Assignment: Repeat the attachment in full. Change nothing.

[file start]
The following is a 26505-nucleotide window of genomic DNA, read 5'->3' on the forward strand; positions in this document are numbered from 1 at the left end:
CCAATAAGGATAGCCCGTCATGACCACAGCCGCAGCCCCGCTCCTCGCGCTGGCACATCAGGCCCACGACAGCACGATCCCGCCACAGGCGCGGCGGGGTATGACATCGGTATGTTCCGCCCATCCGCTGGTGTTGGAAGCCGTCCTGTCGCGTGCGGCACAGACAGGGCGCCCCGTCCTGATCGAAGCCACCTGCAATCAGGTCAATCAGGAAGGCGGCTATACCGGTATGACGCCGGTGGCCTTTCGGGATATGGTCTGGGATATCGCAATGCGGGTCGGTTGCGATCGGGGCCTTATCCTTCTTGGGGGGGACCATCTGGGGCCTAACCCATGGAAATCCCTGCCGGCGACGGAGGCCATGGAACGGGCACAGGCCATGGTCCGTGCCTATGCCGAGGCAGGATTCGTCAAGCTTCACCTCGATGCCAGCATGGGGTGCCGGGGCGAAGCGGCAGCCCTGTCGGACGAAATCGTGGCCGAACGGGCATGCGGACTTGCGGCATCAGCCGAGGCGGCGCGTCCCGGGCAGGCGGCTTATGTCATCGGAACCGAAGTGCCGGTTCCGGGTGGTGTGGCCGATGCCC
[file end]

The following is a 26505-nucleotide window of genomic DNA, read 5'->3' on the forward strand; positions in this document are numbered from 1 at the left end:
CCAATAAGGATAGCCCGTCATGACCACAGCCGCAGCCCCGCTCCTCGCGCTGGCACATCAGGCCCACGACAGCACGATCCCGCCACAGGCGCGGCGGGGTATGACATCGGTATGTTCCGCCCATCCGCTGGTGTTGGAAGCCGTCCTGTCGCGTGCGGCACAGACAGGGCGCCCCGTCCTGATCGAAGCCACCTGCAATCAGGTCAATCAGGAAGGCGGCTATACCGGTATGACGCCGGTGGCCTTTCGGGATATGGTCTGGGATATCGCAATGCGGGTCGGTTGCGATCGGGGCCTTATCCTTCTTGGGGGGGACCATCTGGGGCCTAACCCATGGAAATCCCTGCCGGCGACGGAGGCCATGGAACGGGCACAGGCCATGGTCCGTGCCTATGCCGAGGCAGGATTCGTCAAGCTTCACCTCGATGCCAGCATGGGGTGCCGGGGCGAAGCGGCAGCCCTGTCGGACGAAATCGTGGCCGAACGGGCATGCGGACTTGCGGCATCAGCCGAGGCGGCGCGTCCCGGGCAGGCGGCTTATGTCATCGGAACCGAAGTGCCGGTTCCGGGTGGTGTGGCCGATGCCC